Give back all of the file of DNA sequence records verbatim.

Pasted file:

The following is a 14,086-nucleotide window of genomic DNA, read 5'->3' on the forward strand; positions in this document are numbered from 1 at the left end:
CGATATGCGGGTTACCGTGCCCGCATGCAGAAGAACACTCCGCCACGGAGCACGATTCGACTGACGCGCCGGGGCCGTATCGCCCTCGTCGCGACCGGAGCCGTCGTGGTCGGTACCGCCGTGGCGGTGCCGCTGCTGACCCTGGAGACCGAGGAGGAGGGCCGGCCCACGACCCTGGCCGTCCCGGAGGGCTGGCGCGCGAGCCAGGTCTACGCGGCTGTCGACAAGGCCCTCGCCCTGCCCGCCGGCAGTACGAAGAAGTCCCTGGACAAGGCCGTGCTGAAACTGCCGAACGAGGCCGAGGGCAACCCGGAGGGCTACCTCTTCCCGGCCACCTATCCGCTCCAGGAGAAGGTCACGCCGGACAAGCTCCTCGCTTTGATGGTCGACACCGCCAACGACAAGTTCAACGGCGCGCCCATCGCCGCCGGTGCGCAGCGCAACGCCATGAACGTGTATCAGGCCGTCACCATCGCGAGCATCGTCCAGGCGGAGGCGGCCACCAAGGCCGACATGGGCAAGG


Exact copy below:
The following is a 14,086-nucleotide window of genomic DNA, read 5'->3' on the forward strand; positions in this document are numbered from 1 at the left end:
CGATATGCGGGTTACCGTGCCCGCATGCAGAAGAACACTCCGCCACGGAGCACGATTCGACTGACGCGCCGGGGCCGTATCGCCCTCGTCGCGACCGGAGCCGTCGTGGTCGGTACCGCCGTGGCGGTGCCGCTGCTGACCCTGGAGACCGAGGAGGAGGGCCGGCCCACGACCCTGGCCGTCCCGGAGGGCTGGCGCGCGAGCCAGGTCTACGCGGCTGTCGACAAGGCCCTCGCCCTGCCCGCCGGCAGTACGAAGAAGTCCCTGGACAAGGCCGTGCTGAAACTGCCGAACGAGGCCGAGGGCAACCCGGAGGGCTACCTCTTCCCGGCCACCTATCCGCTCCAGGAGAAGGTCACGCCGGACAAGCTCCTCGCTTTGATGGTCGACACCGCCAACGACAAGTTCAACGGCGCGCCCATCGCCGCCGGTGCGCAGCGCAACGCCATGAACGTGTATCAGGCCGTCACCATCGCGAGCATCGTCCAGGCGGAGGCGGCCACCAAGGCCGACATGGGCAAGG